The first Japanese book to be printed in the United States: the mystery of Ehon Ōshukubai (Philadelphia, 1855)

Mon, Apr 1, 2019, 4:30 pm
202 Jones
Program in East Asian Studies

How did a Japanese book come to be reprinted in Philadelphia in 1855? Before answering this question, I shall first explore the movement of Japanese books outside Japan during the Edo period, which has a surprisingly long history and dates from the 1620s if not earlier. The first Japanese books to reach the United States were probably those bought by participants in Perry’s expedition to Japan: where did they buy them and what did they buy? The partial copy of Ehon ōshukubai printed in 1855 with a guide to the Japanese language probably has its origins in the Perry expedition, and in this lecture I will show some of its remarkable features.

Peter Kornicki is the 2018-19 Jansen Lecturer at Princeton University. He retired in 2014 as Professor of Japanese after 30 years at the University of Cambridge. Most of his work has been on the cultural history of Japan, but since 2005 he has also been working on Korea and Vietnam and in 2018 completed a major study of the impact of Chinese textual culture on East Asia. He was awarded the Japan Foundation Special Prize in 1992 and the Yamagata Banto Prize in 2013; he is an elected member of the British Academy, the Accademia Ambrosiana (Milan), and Academia Europaea. He was President of the European Association for Japanese Studies in 1997-2000. Currently he is editor in chief of the journal East Asian Publishing and Society. He continues his research and lecturing activities relating to Japan and East Asia.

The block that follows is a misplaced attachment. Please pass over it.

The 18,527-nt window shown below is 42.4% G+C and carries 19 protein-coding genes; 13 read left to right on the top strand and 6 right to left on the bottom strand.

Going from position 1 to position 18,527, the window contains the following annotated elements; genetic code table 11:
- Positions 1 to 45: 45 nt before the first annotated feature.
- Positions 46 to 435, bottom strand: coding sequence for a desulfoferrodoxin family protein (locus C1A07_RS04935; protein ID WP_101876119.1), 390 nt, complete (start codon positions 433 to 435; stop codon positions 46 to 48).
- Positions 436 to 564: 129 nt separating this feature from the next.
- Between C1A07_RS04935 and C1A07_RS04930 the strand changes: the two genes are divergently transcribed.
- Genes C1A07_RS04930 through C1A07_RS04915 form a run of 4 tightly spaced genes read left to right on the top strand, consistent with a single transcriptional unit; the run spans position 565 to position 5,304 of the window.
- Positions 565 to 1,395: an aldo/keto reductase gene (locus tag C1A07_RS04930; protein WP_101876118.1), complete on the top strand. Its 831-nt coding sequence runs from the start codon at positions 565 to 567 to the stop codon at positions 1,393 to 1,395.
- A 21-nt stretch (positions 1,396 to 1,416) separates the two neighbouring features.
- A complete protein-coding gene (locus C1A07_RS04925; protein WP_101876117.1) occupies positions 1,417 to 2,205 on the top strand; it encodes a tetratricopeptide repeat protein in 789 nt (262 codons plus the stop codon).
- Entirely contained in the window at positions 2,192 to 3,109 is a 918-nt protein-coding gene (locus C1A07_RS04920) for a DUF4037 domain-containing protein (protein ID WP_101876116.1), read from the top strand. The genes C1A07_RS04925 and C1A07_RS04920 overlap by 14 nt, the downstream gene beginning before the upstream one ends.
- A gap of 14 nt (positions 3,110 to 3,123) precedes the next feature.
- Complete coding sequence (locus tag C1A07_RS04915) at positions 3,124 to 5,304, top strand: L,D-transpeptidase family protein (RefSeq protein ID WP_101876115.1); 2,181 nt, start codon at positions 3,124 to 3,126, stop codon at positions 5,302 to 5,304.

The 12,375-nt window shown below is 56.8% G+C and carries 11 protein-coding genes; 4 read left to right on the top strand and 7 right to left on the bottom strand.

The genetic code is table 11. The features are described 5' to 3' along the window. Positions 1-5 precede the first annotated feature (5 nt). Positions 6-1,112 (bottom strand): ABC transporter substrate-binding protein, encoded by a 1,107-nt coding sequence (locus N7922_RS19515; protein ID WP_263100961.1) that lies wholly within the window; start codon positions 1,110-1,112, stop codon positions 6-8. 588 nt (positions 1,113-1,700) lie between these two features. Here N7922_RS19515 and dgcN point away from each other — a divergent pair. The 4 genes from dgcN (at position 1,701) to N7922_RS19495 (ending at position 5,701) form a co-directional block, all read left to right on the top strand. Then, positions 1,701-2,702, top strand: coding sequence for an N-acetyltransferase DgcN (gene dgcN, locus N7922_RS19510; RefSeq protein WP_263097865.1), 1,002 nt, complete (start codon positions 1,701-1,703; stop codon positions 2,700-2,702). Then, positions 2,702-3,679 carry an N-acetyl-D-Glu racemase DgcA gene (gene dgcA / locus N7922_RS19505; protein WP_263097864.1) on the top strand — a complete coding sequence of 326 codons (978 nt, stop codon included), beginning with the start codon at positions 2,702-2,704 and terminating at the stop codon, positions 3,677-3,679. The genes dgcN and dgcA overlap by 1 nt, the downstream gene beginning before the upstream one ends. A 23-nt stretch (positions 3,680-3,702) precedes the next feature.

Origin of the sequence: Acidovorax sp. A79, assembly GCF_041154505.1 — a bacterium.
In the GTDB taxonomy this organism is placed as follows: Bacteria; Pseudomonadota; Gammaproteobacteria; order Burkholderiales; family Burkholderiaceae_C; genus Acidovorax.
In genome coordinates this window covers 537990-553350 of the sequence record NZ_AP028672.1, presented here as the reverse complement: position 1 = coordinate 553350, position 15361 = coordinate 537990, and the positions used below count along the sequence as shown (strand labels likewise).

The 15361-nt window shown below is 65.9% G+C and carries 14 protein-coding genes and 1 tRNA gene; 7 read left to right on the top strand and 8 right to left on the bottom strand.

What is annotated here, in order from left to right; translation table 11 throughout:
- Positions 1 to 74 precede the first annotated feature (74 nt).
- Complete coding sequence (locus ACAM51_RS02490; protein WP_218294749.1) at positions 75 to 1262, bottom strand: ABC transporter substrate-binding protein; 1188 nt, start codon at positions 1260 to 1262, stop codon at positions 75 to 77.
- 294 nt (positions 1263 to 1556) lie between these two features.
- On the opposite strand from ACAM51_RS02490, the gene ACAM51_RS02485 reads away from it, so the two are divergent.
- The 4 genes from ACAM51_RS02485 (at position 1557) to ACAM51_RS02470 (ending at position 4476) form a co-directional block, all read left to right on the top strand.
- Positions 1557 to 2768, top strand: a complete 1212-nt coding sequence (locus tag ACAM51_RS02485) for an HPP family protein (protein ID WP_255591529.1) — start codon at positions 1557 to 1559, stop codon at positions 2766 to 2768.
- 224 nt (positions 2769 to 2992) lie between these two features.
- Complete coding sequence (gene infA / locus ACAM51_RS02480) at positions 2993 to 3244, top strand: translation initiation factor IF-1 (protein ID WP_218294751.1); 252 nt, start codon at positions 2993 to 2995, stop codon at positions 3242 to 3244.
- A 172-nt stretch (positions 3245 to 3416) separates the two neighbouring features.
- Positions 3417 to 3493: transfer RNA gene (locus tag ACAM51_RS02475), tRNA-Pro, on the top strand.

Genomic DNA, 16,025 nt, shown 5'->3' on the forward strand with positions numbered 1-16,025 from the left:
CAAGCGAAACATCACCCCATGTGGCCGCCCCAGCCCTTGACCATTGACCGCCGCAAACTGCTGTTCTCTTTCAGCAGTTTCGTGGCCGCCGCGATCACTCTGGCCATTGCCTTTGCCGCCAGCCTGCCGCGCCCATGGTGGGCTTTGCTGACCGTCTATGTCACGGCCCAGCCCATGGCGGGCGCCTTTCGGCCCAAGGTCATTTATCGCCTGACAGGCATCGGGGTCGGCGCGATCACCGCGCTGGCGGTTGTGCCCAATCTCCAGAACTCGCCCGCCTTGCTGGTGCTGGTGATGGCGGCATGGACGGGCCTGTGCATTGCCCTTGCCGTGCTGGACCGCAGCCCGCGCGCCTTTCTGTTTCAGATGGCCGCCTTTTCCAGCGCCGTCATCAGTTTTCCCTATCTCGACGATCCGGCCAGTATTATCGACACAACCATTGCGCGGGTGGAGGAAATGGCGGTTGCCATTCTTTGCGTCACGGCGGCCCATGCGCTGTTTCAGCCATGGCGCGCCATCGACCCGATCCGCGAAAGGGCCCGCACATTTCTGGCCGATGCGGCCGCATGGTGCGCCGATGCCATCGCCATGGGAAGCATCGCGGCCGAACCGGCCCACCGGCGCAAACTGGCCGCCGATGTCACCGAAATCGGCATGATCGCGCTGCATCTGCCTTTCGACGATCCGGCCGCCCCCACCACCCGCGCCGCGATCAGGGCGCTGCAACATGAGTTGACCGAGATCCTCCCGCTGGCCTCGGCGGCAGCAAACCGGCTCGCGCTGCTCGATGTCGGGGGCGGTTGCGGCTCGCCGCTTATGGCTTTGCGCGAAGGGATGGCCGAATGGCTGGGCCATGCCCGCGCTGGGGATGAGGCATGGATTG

Event category: 

Upcoming Events

Food, Drink, and Performance: Sustenance in the Afterlife

Thu, Feb 6, 2020, 4:30 pm
Location: 106 McCormick Hall

A Study of Korean Language Teachers' Perception of the Professionalism of Teaching Korean

Lyrics Anew: Changzhou Chanting

Tue, Feb 25, 2020, 7:00 pm
Location: TBA

The Old Man and the Sea: Shinra Myōjin and Buddhist Networks of the East Asian ‘Mediterranean'


Thu, Mar 5, 2020, 4:30 pm
Location: 202 Jones


Wed, Mar 11, 2020, 4:30 pm
Location: 202 Jones

The Making of a Paragon of Virtue: The Transnational Commemoration of Consul Sugihara’s 1940 Visas to Jews in Lithuania

"Vale poco” [of little value]- a Forgotten Spanish-Chinese Dictionary in a Manila archive

Did the Buddha Teach Sexual Consent?: Emergent Ethics after Abuse Allegations in an American Insight Organization


Wed, Apr 1, 2020, 4:30 pm
Location: 202 Jones